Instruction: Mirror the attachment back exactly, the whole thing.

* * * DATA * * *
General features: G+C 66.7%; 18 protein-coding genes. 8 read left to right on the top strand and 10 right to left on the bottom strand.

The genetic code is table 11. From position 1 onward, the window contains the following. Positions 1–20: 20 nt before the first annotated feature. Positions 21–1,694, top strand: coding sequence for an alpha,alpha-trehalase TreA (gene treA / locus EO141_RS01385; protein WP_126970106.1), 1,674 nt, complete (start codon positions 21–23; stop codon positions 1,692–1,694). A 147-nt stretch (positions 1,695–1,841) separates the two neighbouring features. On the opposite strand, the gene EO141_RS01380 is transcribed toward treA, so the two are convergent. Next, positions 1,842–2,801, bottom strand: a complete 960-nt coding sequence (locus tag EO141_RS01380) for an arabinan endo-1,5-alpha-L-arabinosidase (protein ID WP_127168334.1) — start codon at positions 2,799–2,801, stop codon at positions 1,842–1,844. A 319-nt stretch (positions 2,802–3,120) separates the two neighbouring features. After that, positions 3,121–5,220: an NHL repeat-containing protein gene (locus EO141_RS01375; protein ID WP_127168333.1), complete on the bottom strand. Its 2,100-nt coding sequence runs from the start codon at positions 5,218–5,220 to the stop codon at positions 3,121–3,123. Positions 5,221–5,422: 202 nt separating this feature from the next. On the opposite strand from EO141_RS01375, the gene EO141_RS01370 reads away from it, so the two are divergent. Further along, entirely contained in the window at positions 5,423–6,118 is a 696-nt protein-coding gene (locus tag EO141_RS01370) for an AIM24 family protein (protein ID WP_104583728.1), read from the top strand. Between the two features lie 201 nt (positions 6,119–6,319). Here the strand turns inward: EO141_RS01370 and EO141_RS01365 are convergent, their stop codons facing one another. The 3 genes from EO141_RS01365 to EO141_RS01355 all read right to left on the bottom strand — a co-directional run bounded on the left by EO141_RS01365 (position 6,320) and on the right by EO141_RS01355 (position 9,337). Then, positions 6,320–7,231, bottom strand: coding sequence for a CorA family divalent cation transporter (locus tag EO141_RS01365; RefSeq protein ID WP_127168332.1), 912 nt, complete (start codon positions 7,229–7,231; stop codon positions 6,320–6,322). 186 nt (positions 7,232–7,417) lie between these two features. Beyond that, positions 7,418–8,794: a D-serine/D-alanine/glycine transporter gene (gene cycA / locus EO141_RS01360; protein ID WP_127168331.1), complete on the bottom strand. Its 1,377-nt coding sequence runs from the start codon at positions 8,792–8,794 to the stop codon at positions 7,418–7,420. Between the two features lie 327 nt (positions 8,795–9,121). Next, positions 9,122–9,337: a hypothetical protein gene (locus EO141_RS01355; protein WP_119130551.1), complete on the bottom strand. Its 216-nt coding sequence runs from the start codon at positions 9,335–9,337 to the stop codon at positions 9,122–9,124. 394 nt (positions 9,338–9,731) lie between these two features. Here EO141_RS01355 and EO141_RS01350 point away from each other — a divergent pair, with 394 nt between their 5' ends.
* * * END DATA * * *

General features: G+C 66.7%; 18 protein-coding genes. 8 read left to right on the top strand and 10 right to left on the bottom strand.

The genetic code is table 11. From position 1 onward, the window contains the following. Positions 1–20: 20 nt before the first annotated feature. Positions 21–1,694, top strand: coding sequence for an alpha,alpha-trehalase TreA (gene treA / locus EO141_RS01385; protein WP_126970106.1), 1,674 nt, complete (start codon positions 21–23; stop codon positions 1,692–1,694). A 147-nt stretch (positions 1,695–1,841) separates the two neighbouring features. On the opposite strand, the gene EO141_RS01380 is transcribed toward treA, so the two are convergent. Next, positions 1,842–2,801, bottom strand: a complete 960-nt coding sequence (locus tag EO141_RS01380) for an arabinan endo-1,5-alpha-L-arabinosidase (protein ID WP_127168334.1) — start codon at positions 2,799–2,801, stop codon at positions 1,842–1,844. A 319-nt stretch (positions 2,802–3,120) separates the two neighbouring features. After that, positions 3,121–5,220: an NHL repeat-containing protein gene (locus EO141_RS01375; protein ID WP_127168333.1), complete on the bottom strand. Its 2,100-nt coding sequence runs from the start codon at positions 5,218–5,220 to the stop codon at positions 3,121–3,123. Positions 5,221–5,422: 202 nt separating this feature from the next. On the opposite strand from EO141_RS01375, the gene EO141_RS01370 reads away from it, so the two are divergent. Further along, entirely contained in the window at positions 5,423–6,118 is a 696-nt protein-coding gene (locus tag EO141_RS01370) for an AIM24 family protein (protein ID WP_104583728.1), read from the top strand. Between the two features lie 201 nt (positions 6,119–6,319). Here the strand turns inward: EO141_RS01370 and EO141_RS01365 are convergent, their stop codons facing one another. The 3 genes from EO141_RS01365 to EO141_RS01355 all read right to left on the bottom strand — a co-directional run bounded on the left by EO141_RS01365 (position 6,320) and on the right by EO141_RS01355 (position 9,337). Then, positions 6,320–7,231, bottom strand: coding sequence for a CorA family divalent cation transporter (locus tag EO141_RS01365; RefSeq protein ID WP_127168332.1), 912 nt, complete (start codon positions 7,229–7,231; stop codon positions 6,320–6,322). 186 nt (positions 7,232–7,417) lie between these two features. Beyond that, positions 7,418–8,794: a D-serine/D-alanine/glycine transporter gene (gene cycA / locus EO141_RS01360; protein ID WP_127168331.1), complete on the bottom strand. Its 1,377-nt coding sequence runs from the start codon at positions 8,792–8,794 to the stop codon at positions 7,418–7,420. Between the two features lie 327 nt (positions 8,795–9,121). Next, positions 9,122–9,337: a hypothetical protein gene (locus EO141_RS01355; protein WP_119130551.1), complete on the bottom strand. Its 216-nt coding sequence runs from the start codon at positions 9,335–9,337 to the stop codon at positions 9,122–9,124. 394 nt (positions 9,338–9,731) lie between these two features. Here EO141_RS01355 and EO141_RS01350 point away from each other — a divergent pair, with 394 nt between their 5' ends.